On our way to MIA, from which we would fly to Barcelona, I looked out the window of the jet and happened to get a good look at the coast. In particular, a stretch of the ICW between Southport and Wrightsville Beach, North Carolina, which we’d just traversed very slowly a few weeks ago. Needless to say, the perspective was quite different, as I could see not just the route we traveled, but much much more, including the offshore Frying Pan Shoals which we’d pointedly avoided. I was reminded, once again, of what a narrow little slice of the world our particular journey has allowed us to see.
Views of Spain and Barcelona on our approached.
Right now, I’m writing this on a train leaving Barcelona, Spain (en route to Carcassonne, France), as I see again how very little we get to experience in our travels – that our experiences are bounded by our own personal perspectives (age, prejudices, interests, life experiences) and the time we allow ourselves in a particular place. Nevertheless, what we did see provided a tantalizing taste of what Europe has to offer, and how much more we’d like to have.
I haven’t been to Europe in 34 years. At that time, my sister and I were young teenagers, and we visited relatives in England and Poland. This was 1980, bare months since the election of the Polish Pope, and some time before the Solidarnosc movement gained traction in Poland. We were basically visiting an Iron Curtain country, under the thumb of the Soviet Union, with the grimness, privations and limitations of that regime in full evidence. Our naïve and inexperienced worldview colored our experience; frankly, there was a part of me that was still amazed that this part of Europe was not black-and-white, like my parents’ (who had immigrated to the US from Poland in the early 1960s) home movies.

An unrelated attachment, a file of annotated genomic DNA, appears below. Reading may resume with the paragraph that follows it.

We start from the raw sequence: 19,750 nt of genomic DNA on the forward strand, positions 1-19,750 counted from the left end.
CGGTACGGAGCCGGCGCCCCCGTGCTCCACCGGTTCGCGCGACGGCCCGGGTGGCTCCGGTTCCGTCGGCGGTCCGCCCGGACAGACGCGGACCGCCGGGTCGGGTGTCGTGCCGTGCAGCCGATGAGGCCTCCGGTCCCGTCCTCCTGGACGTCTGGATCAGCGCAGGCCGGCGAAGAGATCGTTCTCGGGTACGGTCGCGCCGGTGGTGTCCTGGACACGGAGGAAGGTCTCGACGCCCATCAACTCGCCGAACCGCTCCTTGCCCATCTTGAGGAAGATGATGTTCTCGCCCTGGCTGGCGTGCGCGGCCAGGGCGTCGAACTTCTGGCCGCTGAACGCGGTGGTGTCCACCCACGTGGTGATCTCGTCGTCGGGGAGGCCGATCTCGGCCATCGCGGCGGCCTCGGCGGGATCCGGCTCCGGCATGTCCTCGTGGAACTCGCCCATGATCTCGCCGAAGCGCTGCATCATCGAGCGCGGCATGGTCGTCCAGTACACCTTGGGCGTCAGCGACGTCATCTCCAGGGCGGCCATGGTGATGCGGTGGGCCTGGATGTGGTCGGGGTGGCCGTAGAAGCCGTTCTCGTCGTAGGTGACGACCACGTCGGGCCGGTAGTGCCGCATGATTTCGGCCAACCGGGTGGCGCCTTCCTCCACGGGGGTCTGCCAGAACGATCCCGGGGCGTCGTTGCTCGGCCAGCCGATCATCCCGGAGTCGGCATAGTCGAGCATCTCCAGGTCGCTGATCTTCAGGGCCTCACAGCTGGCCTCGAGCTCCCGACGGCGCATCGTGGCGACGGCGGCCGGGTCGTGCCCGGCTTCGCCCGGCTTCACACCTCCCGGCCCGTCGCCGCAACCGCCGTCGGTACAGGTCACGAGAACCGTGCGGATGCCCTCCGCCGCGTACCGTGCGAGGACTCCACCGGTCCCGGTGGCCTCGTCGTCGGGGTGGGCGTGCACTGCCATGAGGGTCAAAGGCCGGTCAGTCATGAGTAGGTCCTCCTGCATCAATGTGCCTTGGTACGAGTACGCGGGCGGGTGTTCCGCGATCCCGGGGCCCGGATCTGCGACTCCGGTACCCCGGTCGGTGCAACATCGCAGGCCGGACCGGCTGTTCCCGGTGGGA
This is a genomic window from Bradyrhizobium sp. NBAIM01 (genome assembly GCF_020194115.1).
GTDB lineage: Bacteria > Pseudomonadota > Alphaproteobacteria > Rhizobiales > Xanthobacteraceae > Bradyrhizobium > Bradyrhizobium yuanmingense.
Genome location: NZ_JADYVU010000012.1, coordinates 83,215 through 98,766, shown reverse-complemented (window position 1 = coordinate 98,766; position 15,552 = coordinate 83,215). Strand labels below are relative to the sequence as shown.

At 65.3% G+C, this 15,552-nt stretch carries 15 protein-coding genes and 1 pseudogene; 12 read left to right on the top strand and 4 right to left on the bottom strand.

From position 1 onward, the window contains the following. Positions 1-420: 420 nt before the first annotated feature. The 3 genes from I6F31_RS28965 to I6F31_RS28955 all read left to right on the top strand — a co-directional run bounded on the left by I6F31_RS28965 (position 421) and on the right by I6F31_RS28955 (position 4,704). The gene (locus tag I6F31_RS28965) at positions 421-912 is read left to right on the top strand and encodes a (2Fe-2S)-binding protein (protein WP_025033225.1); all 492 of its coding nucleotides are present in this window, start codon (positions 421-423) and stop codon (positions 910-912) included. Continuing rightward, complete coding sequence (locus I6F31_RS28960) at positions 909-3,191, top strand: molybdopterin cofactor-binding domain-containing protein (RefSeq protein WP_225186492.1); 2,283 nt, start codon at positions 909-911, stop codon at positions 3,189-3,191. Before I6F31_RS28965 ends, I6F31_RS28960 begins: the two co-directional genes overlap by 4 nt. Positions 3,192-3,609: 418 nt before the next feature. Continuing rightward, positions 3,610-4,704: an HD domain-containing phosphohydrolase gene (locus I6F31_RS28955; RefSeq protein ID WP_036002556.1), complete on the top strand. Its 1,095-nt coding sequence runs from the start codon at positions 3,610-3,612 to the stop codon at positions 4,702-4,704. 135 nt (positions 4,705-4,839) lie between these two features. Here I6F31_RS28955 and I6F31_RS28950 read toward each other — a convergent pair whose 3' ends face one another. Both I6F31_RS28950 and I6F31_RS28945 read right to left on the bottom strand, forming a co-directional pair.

Fast forward a few decades. Rick and I are visiting a different country altogether, in a different era, with a Mediterranean sensibility. Just arriving here was a breeze; no forms to fill out, no forbidding military presence around the airport. We landed, went through immigration, collected our luggage, went through customs, and were in a taxi within the space of 20 minutes. Now that we’re in the EU, we don’t have to go through any more formalities until we re-enter the US.
Plaza Real in Barcelona. Full of people speaking a multitude of languages.
In Barcelona, we felt very comfortable, reminding us as it did of cities we know and love well – namely San Juan and New Orleans. (And, I have to say, we are totally humbled by how welcoming everyone is, and how well they speak English, even as I put my halting and barely-remembered Spanish to use.) We then have to remind ourselves that it’s Barcelona (and other cities) which influenced the look of our New World cities, even though our experiences of the New World cities precede them. We were looking at the original in Spain.
Some Barcelona street views. Everything is close together.